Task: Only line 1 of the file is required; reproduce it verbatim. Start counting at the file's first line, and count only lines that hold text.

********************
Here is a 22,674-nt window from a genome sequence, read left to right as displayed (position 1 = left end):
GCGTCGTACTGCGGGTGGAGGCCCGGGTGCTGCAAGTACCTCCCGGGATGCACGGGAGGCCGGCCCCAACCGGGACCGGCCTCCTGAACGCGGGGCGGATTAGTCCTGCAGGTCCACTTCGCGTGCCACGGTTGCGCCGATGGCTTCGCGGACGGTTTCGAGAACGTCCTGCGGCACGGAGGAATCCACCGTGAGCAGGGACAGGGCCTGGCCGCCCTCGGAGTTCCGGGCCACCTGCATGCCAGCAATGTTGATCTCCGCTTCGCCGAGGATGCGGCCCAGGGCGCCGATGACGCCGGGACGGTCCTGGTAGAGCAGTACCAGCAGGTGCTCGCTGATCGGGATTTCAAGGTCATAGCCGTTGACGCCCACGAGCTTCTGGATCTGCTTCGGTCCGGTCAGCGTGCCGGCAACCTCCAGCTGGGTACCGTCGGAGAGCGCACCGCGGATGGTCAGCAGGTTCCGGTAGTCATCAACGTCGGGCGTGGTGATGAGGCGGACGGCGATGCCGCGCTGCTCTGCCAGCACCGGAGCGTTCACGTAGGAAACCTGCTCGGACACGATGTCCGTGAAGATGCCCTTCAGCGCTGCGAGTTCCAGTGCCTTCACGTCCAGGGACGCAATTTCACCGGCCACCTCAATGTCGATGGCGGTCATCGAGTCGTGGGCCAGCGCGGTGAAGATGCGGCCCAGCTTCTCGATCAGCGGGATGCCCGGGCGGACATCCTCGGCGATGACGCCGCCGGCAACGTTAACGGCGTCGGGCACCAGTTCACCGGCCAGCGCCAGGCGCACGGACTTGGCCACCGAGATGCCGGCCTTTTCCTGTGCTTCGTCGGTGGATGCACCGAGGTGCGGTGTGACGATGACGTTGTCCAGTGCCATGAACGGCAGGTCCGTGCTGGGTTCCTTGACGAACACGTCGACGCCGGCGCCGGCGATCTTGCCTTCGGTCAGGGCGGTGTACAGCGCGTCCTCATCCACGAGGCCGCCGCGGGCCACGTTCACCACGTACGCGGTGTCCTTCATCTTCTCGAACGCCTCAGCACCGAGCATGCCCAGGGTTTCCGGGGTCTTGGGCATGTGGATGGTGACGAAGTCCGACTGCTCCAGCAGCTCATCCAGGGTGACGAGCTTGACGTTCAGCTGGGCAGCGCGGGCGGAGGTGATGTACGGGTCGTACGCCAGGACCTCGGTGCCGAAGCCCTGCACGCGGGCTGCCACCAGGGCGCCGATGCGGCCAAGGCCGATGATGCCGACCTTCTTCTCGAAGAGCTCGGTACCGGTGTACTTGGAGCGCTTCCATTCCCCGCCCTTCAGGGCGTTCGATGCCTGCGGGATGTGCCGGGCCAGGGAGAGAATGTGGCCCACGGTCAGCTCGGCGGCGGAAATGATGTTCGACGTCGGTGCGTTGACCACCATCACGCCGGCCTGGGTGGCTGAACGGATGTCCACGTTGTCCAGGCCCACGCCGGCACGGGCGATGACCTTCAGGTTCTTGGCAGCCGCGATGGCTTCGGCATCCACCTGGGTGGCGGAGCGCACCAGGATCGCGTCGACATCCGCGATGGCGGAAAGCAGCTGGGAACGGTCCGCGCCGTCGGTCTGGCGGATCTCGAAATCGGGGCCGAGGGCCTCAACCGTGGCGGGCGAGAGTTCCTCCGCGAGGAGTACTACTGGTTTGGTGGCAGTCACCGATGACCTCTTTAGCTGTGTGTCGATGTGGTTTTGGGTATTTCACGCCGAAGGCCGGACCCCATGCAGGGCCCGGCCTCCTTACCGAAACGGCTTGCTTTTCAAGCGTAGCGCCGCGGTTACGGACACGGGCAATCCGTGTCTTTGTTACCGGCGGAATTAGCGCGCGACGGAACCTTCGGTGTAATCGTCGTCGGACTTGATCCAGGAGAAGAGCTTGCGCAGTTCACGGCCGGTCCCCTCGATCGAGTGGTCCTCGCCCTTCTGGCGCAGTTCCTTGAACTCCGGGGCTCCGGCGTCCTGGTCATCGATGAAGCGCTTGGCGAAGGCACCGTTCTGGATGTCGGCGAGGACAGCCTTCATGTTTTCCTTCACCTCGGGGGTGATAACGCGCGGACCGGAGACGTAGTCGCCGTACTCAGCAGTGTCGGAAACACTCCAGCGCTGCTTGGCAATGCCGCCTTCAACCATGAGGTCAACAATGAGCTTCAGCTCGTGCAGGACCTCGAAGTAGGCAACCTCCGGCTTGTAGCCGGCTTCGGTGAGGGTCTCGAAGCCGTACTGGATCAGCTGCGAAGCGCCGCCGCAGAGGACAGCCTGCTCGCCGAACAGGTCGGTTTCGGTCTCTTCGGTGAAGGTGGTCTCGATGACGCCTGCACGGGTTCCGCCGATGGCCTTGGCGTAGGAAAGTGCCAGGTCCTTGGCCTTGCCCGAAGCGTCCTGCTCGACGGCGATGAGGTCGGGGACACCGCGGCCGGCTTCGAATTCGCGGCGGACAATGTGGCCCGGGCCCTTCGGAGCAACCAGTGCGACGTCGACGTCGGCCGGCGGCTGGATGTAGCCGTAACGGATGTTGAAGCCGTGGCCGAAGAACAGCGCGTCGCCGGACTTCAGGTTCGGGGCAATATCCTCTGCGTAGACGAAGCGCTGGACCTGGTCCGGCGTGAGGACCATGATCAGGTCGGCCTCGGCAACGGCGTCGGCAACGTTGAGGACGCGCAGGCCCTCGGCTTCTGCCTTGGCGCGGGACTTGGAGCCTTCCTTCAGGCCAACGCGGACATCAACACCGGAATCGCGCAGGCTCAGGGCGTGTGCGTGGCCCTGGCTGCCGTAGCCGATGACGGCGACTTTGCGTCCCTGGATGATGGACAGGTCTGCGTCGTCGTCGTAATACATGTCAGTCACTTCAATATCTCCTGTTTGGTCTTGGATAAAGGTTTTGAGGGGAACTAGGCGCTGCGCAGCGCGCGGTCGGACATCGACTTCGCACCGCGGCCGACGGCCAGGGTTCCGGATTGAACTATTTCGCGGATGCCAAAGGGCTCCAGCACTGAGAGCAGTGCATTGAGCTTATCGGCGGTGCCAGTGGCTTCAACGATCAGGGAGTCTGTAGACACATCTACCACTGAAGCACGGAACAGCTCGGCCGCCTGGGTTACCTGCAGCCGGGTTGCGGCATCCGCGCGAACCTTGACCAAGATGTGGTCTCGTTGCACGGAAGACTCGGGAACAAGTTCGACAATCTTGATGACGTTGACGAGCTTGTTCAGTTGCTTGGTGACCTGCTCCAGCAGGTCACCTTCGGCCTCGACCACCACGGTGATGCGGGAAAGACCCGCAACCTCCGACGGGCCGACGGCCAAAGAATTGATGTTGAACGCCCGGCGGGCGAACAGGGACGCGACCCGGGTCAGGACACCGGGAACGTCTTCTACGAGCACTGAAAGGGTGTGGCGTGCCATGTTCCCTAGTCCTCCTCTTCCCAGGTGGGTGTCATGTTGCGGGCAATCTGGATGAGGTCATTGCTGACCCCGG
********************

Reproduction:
Here is a 22,674-nt window from a genome sequence, read left to right as displayed (position 1 = left end):